Now: we are a few days into Venus retrograde. In the Vedic system, some authorities say that Venus retrograde in Pisces, the sign of its exaltation, acts debilitated. I am not certain of that. The jury is still out for me.
What I have seen with retrograde planets is that they are internalized. A certain process of curiosity and exploration about them becomes necessary. When Mercury turns retrograde–communication and computers go haywire. You can straighten them out, you just have to ask yourself a series of questions: Why did this happen? How do I untangle this? What’s the deeper issue? With computers, I’ve seen a few times that there have been problems brewing, and Mercury moving backward brings those problems to light. You just can’t ignore the virus, or the erratic motherboard, anymore. Is that a debility, to deal with problems?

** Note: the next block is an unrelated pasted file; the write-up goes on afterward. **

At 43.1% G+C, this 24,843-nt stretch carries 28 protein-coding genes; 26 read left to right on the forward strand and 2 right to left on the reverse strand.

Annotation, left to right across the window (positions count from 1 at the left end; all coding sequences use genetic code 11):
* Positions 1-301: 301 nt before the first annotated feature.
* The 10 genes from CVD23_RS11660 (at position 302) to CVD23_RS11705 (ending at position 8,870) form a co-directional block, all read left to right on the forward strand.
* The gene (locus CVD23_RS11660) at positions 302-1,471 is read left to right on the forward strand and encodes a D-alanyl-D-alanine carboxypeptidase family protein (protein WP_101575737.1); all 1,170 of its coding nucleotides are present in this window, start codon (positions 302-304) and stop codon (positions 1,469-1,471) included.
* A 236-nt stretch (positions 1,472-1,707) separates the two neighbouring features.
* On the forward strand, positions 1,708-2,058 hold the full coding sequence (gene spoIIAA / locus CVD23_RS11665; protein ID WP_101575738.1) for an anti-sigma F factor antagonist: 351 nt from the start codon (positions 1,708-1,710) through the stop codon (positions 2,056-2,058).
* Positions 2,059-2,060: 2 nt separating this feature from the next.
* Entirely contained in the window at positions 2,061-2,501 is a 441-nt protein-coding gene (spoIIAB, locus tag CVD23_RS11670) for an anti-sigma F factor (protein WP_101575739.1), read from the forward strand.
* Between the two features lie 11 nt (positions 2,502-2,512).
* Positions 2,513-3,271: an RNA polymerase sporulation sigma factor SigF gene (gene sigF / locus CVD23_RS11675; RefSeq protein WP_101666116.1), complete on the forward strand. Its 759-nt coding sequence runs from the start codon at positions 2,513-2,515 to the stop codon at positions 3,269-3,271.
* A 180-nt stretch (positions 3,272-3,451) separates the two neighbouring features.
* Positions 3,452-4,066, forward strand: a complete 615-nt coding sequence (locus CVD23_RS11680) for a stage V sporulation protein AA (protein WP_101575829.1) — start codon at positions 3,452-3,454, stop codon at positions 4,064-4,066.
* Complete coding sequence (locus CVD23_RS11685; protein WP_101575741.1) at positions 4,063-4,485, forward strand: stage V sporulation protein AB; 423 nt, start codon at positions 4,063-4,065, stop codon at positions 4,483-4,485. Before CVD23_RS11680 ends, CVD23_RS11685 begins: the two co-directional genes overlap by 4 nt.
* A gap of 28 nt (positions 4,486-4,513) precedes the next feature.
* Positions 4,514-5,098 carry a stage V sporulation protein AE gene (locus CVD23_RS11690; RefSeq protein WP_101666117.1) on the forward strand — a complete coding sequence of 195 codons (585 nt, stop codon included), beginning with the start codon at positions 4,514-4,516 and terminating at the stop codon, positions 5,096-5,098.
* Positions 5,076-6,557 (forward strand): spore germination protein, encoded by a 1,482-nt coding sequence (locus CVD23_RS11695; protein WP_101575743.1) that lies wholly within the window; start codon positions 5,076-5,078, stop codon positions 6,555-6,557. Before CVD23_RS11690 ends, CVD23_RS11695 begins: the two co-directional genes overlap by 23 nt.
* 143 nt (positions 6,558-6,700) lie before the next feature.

I like Vedic astrology and use it because it works. But I can’t forget that it is Moon centered, while Western astrology is sun centered. In Vedic astrology, there is an underlying assumption that what is comfortable, what solaces the moon, is what is best. In Western astrology, the underlying assumption is that we are all here to self-actualize, to become our fullest soul selves–to shine our light. So I always weigh the two systems, along with other archetypal systems. For me, it’s about having a variety of tools with which to understand.